6 Ways Military Divorce Is Different From Civilian Divorce

Us military mother with her babyIf you and your spouse are getting divorced, and one or both of you is a member of the U.S. military, different legal rules and procedures can apply. How will your divorce be different from the experiences you’ve heard about from your non-military friends and family? Here are six key ways military divorce and civilian divorce are not the same.

1. Residency Requirements 
Civilian Divorce: State laws vary on the amount of time a couple must reside in the state in order to qualify to file for divorce there. For example, to be considered a resident of New Jersey for divorce filing purposes, the residency requirement is one year.

Military Divorce:  Because military service can involve frequent moves from state-to-state, as well as temporary moves out of the United States, residency requirements for the purpose of filing for divorce are more lenient. Under current rules, a servicemember or spouse may choose to file a complaint for divorce in one of three places:

  • the state where the spouse resides (i.e., New Jersey if the spouse is a legal resident),
  • the state where the servicemember claims legal residence, OR
  • the state where the servicemember is stationed.

2. Serving Divorce Papers
Civilian Divorce: In general, after the “plaintiff” spouse has filed the Complaint for Divorce, a process server delivers divorce papers to the “defendant” spouse at home or at work.

Military Divorce: Each base should have an official designated to facilitate the serving of legal papers — typically either the Provost Marshall or another person with responsibility for law enforcement at the base. If a military member is oversees, it may be difficult to serve him or her with divorce papers. It is possible to request service through the military authority, but the military spouse must agree to accept the service. Sending the papers via certified mail may be another possibility as long as the spouse being served is willing to receive the mail.

3. Protection from Default
Civilian Divorce: If the spouse doesn’t respond to papers, he or she will next be served a Notice of Equitable Distribution and Case Information Statement. A date is then set for a court hearing. If the spouse does not not attend the hearing, a default judgment of divorce may be awarded to the plaintiff spouse.

Military Divorce: Servicemembers are protected from default judgment if current military service or service within the previous 90 days is affecting the defendant’s ability to appear and present a defense.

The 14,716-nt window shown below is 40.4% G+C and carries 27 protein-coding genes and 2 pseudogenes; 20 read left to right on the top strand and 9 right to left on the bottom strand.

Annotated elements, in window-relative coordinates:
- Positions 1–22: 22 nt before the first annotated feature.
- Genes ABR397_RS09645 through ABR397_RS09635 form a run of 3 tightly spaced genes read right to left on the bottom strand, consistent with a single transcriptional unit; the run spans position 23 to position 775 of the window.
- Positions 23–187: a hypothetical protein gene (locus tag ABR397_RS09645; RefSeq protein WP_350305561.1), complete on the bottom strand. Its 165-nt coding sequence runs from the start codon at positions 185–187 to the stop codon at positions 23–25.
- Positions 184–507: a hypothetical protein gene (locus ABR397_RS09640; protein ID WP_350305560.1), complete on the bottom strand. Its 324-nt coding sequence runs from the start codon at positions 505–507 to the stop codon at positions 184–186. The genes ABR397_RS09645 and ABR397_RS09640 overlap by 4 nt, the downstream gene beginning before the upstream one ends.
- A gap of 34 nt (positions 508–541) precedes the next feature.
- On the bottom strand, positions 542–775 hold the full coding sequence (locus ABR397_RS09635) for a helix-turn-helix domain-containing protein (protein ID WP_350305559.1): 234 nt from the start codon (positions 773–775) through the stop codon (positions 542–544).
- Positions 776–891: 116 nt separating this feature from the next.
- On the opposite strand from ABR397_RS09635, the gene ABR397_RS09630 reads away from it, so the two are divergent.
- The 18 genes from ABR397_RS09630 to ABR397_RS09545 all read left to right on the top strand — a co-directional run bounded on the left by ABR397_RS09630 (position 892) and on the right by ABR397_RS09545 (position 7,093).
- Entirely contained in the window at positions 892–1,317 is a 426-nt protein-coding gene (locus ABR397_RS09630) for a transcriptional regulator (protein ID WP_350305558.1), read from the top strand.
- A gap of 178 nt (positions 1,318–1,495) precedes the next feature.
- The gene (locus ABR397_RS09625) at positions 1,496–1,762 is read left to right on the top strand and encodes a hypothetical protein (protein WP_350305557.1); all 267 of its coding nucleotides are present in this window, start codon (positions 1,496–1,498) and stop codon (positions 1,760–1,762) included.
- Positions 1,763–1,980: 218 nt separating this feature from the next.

4. Child Support
Civilian Divorce: In New Jersey, the courts follow formulas found in the Child Support Guidelines in deciding child support amounts. The state also oversees child support enforcement.

Military Divorce: Each branch of the military has its own policy regarding payment of temporary support in the absence of a court order. Calculating correct amounts of support depends on accurate analysis of the Leave and Earnings Statement. If necessary, the Department of Finance and Accounting Service (DFAS) will enforce state orders through wage garnishment.

5. Child Custody
Civilian Divorce: If one parent is awarded sole custody based on the other parent’s absence or illness, the absentee parent will be required to provide ample evidence to the courts as to why he or she wishes to have the plan modified.

Military Divorce: Servicemembers who are absent 30 days or more due to deployment or treatment for a service-related health condition are protected from permanent loss or change of custody during the absence, and can also take advantage of more flexible rules regarding hearings and temporary custody modifications. For specific protections of military parents in New Jersey, see: New Jersey Gives Military Parents Added Protection for Child Custody & Visitation Issues.

6. Retirement Asset Division
Civilian Divorce: State laws vary on how retirement assets are treated in divorce. In New Jersey, most retirement plans qualify as martial assets subject to the state’s equitable distribution laws. In many cases, a qualified domestic relations order (QDRO) is put in place to give the divorced spouse their share of the asset or pension plan.

Military Divorce: Distributing a military pension in divorce is different from distributing either a military thrift savings plan (TSP) or a civilian pension or retirement account. Under the “10/10 Rule,” if a couple has been married for 10 years or more and the servicemember has completed at least 10 years of creditable service during the marriage, the DFAS will pay a former spouse’s share of a pension directly to the former spouse.

Are you going through a military divorce and have questions about child support, child custody, and pension/asset distribution, and other topics including what happens to base housing and military-issued health insurance when you divorce? Our experienced attorneys can help. Please contact us to schedule your initial confidential consultation.